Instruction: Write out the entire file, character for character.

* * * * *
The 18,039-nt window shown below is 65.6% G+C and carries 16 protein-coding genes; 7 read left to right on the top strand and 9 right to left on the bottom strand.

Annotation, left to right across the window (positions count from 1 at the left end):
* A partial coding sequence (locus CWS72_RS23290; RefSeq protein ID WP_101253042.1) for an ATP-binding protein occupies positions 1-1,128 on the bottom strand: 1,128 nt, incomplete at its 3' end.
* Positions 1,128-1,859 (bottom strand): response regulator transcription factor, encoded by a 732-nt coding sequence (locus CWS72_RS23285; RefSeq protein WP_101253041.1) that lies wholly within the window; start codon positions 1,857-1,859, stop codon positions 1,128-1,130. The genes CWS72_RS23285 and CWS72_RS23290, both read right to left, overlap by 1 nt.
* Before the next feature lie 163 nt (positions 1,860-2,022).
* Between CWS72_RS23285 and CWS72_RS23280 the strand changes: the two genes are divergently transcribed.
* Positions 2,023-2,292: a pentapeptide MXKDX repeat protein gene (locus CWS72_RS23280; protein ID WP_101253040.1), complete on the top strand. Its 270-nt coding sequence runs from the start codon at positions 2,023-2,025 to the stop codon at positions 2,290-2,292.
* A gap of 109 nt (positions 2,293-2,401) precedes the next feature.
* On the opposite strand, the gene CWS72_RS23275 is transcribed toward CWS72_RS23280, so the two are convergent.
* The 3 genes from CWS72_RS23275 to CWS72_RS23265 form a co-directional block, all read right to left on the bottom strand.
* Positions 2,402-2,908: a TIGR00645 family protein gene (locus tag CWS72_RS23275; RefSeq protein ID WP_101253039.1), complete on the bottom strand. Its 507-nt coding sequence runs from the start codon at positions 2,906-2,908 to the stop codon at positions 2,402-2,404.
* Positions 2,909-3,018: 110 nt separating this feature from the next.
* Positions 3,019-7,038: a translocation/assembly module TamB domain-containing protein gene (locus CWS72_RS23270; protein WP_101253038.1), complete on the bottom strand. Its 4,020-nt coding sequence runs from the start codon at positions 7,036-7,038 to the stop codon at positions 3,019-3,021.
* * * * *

The 18,039-nt window shown below is 65.6% G+C and carries 16 protein-coding genes; 7 read left to right on the top strand and 9 right to left on the bottom strand.

Annotation, left to right across the window (positions count from 1 at the left end):
* A partial coding sequence (locus CWS72_RS23290; RefSeq protein ID WP_101253042.1) for an ATP-binding protein occupies positions 1-1,128 on the bottom strand: 1,128 nt, incomplete at its 3' end.
* Positions 1,128-1,859 (bottom strand): response regulator transcription factor, encoded by a 732-nt coding sequence (locus CWS72_RS23285; RefSeq protein WP_101253041.1) that lies wholly within the window; start codon positions 1,857-1,859, stop codon positions 1,128-1,130. The genes CWS72_RS23285 and CWS72_RS23290, both read right to left, overlap by 1 nt.
* Before the next feature lie 163 nt (positions 1,860-2,022).
* Between CWS72_RS23285 and CWS72_RS23280 the strand changes: the two genes are divergently transcribed.
* Positions 2,023-2,292: a pentapeptide MXKDX repeat protein gene (locus CWS72_RS23280; protein ID WP_101253040.1), complete on the top strand. Its 270-nt coding sequence runs from the start codon at positions 2,023-2,025 to the stop codon at positions 2,290-2,292.
* A gap of 109 nt (positions 2,293-2,401) precedes the next feature.
* On the opposite strand, the gene CWS72_RS23275 is transcribed toward CWS72_RS23280, so the two are convergent.
* The 3 genes from CWS72_RS23275 to CWS72_RS23265 form a co-directional block, all read right to left on the bottom strand.
* Positions 2,402-2,908: a TIGR00645 family protein gene (locus tag CWS72_RS23275; RefSeq protein ID WP_101253039.1), complete on the bottom strand. Its 507-nt coding sequence runs from the start codon at positions 2,906-2,908 to the stop codon at positions 2,402-2,404.
* Positions 2,909-3,018: 110 nt separating this feature from the next.
* Positions 3,019-7,038: a translocation/assembly module TamB domain-containing protein gene (locus CWS72_RS23270; protein WP_101253038.1), complete on the bottom strand. Its 4,020-nt coding sequence runs from the start codon at positions 7,036-7,038 to the stop codon at positions 3,019-3,021.